At the end of March 1851, James was at the Pigeon Pie Inn, Sherburn, with older sister Jane and her husband, William SAWDEN. He was 25-years-old, working as a joiner and single. It would be three years before he found a wife. For reasons unknown, he crossed the Humber to Lincolnshire, wooed Sophia MARSHALL and married her in Winteringham on 15 August 1854. In early summer the following year she gave birth to William, their only child, in Filey. When the boy was five months old she died. The family is minimally represented on the FamilySearch Tree.
Sophia’s headstone in St Oswald’s churchyard has fine letter forms that have withstood 164 years of weather quite well.
A year later, James married Ann REYNOLDS in North Frodingham. There is a Scarborough birth registration in the September Quarter of 1859 that could mark the entry of daughter Anne into the world but the child then disappears from view. Mother Ann vanishes too. I cannot find a record of her death but on census night 1861 James is with his third wife, Isabella née BROWN, at 10 Pembroke Cottages, Islington.
James has given up his trade and become a Lay Missionary. His firstborn, William, is living in Winteringham with grandfather William Marshall and “step grandmother” Catherine. (Sophia’s father has married for the third time.)
In 1871 James is the Minister at Stratford Congregational Church and a widower, but young William, 15, is with him and the three children born to Isabella. Ten years later James is a widower still and now an “Independent Minister”. William is working as a grocer’s clerk and the other boy, Cornelius, has a similar position in a chemist’s shop. James’ daughter Isabella Margaret, 18, is listed as “housekeeper” and there are two other servants. Fourth child, Caroline Mary, now 14, is a boarder at Milton Mount College, Gravesend.
By 1891, James is back with the Congregationalists – and has found a fourth wife, Eliza, fourteen years his junior. If this is Eliza Mary WOOLFE, they are in the eighth year of their marriage. Margaret seems to have dropped both her first name (Isabella) and skivvying for her father. At 28 years of age she is now a “Professor of Music”.
In 1901 James is 75 and retired but his house in Hampstead rings with the voices of two native South Africans – Marjorie Knaggs, 9, and her sister Isabel, 7. I must seek out their parents.
James Knaggs is the first fellow I have happened upon who married four times. I haven’t found appropriate statistics for Victorian Britain but in 21st century America 3% of men and women have married three or more times.
I will flesh out James and Sophia’s thin pedigree on the Shared Tree when I can. Quite a few of the people mentioned above have IDs already but they are scattered all over the place. Dots to be connected – and a lot of merges to be done.
Found Object 46 · Filey Sands
With just a week of Meteorological Year 2020 to go, the Mean Weekly Temperature recorded at Durham Tees Airport is running 1.07°C higher than last year.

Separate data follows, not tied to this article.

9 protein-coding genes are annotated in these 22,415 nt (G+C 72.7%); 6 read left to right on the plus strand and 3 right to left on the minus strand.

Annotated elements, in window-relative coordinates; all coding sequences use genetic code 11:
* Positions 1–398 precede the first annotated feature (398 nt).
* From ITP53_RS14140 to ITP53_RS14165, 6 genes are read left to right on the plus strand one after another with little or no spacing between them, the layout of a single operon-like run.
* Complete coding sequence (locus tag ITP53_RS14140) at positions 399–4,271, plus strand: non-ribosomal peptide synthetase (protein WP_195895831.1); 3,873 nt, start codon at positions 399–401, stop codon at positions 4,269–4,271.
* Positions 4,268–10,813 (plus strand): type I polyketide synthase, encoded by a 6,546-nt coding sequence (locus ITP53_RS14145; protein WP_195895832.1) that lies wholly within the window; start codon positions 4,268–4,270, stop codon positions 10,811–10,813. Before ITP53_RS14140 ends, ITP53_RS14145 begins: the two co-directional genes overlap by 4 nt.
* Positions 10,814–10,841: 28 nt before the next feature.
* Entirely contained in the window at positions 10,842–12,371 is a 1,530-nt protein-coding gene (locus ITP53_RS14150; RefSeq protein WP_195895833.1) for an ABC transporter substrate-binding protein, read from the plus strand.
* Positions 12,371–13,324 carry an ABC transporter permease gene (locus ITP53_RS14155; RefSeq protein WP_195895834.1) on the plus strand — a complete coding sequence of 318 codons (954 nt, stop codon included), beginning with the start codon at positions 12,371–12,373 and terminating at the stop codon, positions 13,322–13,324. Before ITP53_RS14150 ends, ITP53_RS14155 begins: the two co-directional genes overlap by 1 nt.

At Week 51 in 2019 this part of England was showing a “negative warming rate” of -16 IPCC units when compared to the Paris Accord global projection of 1.04°C above Pre-Industrial at year end (rising to 1.5°C in 2040). This meteorological year, Durham Tees has warmed 31 times faster than the IPCC projection.
2020 on the Yorkshire coast has seemed unremarkable weather-wise, but 58% of Durham Tees days have been warmer than last year.
Influenza is real, and so is climate change, but only tyrants are using both as sticks with which to beat us. Submit or resist. There doesn’t seem to be a middle way.
Sunrise 47 · Filey Beacon
A couple of days ago the Surgery phoned to invite me in for a flu jab. I passed. Today I learned that the injection is being offered for free to the over fifties this winter. I wonder why. There doesn’t seem to be much of the old normal flu about these days.
I may be misreading this graph but it appears that the three flu types that usually afflict the UK all but disappeared in Week 17 of 2020. Nothing discernible in Week 46 – but in Week 47 last year there were a thousand specimens (whatever this means).
But hey, for those who have survived half a century – it’s free, so why not get a jab for nothing?
I received a letter today from the sadly diminished National Health Service, urging me to get the flu jab because I was “vulnerable”. I was also asked to save the NHS money by scanning the letter’s QR code on my mobile so that they could contact me digitally in future. I don’t have a mobile phone so I wonder how many “Play Big Pharma Roulette” letters the postman will bring. Whenever…
Bird 90 · Robin
There is a lot going on in the world that we should be frightened about but the mysterious flu called Covid-19 is not one of them. Julia Hartley-Brewer and Professor Anthony Brookes chatted about it today on talkRADIO (11 minutes).
Here are a couple of graphs based on Covid death totals available on Worldometer. Waves start when deaths attributed to Covid-19 reach 2% of expected daily deaths from all causes. The UK’s First Wave lasted 118 days and Sweden took about 40 days longer to fall back below 2%.
The Second Wave in the UK has a way to go before it is worse than the First. (The ongoing rise has the look and feel of old normal seasonality about it.) The value of common sense and not locking a country down is illustrated by the Swedish experience.